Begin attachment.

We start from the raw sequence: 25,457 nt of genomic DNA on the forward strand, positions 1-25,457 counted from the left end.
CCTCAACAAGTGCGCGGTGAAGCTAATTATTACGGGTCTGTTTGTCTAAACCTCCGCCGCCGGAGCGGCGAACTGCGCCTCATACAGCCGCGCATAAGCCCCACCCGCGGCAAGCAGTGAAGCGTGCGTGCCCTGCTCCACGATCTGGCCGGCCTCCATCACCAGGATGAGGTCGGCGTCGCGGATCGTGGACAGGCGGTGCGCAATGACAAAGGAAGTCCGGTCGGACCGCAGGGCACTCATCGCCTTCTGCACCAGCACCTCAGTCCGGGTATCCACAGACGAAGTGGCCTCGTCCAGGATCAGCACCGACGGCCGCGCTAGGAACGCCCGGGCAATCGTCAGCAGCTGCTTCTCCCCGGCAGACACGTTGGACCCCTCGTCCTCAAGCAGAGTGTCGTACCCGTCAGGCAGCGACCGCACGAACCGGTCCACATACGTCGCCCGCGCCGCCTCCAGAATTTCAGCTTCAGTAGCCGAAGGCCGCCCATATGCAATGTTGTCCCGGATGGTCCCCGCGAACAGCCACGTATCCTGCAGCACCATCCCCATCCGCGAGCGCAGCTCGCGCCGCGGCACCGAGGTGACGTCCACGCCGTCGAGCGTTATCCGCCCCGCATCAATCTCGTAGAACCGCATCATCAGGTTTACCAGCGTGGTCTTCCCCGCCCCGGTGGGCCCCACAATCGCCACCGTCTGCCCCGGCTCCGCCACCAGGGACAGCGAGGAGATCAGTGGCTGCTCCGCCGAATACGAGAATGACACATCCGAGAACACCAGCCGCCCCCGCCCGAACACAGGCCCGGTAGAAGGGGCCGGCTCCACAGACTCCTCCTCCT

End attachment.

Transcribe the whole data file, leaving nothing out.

We start from the raw sequence: 25,457 nt of genomic DNA on the forward strand, positions 1-25,457 counted from the left end.
CCTCAACAAGTGCGCGGTGAAGCTAATTATTACGGGTCTGTTTGTCTAAACCTCCGCCGCCGGAGCGGCGAACTGCGCCTCATACAGCCGCGCATAAGCCCCACCCGCGGCAAGCAGTGAAGCGTGCGTGCCCTGCTCCACGATCTGGCCGGCCTCCATCACCAGGATGAGGTCGGCGTCGCGGATCGTGGACAGGCGGTGCGCAATGACAAAGGAAGTCCGGTCGGACCGCAGGGCACTCATCGCCTTCTGCACCAGCACCTCAGTCCGGGTATCCACAGACGAAGTGGCCTCGTCCAGGATCAGCACCGACGGCCGCGCTAGGAACGCCCGGGCAATCGTCAGCAGCTGCTTCTCCCCGGCAGACACGTTGGACCCCTCGTCCTCAAGCAGAGTGTCGTACCCGTCAGGCAGCGACCGCACGAACCGGTCCACATACGTCGCCCGCGCCGCCTCCAGAATTTCAGCTTCAGTAGCCGAAGGCCGCCCATATGCAATGTTGTCCCGGATGGTCCCCGCGAACAGCCACGTATCCTGCAGCACCATCCCCATCCGCGAGCGCAGCTCGCGCCGCGGCACCGAGGTGACGTCCACGCCGTCGAGCGTTATCCGCCCCGCATCAATCTCGTAGAACCGCATCATCAGGTTTACCAGCGTGGTCTTCCCCGCCCCGGTGGGCCCCACAATCGCCACCGTCTGCCCCGGCTCCGCCACCAGGGACAGCGAGGAGATCAGTGGCTGCTCCGCCGAATACGAGAATGACACATCCGAGAACACCAGCCGCCCCCGCCCGAACACAGGCCCGGTAGAAGGGGCCGGCTCCACAGACTCCTCCTCCT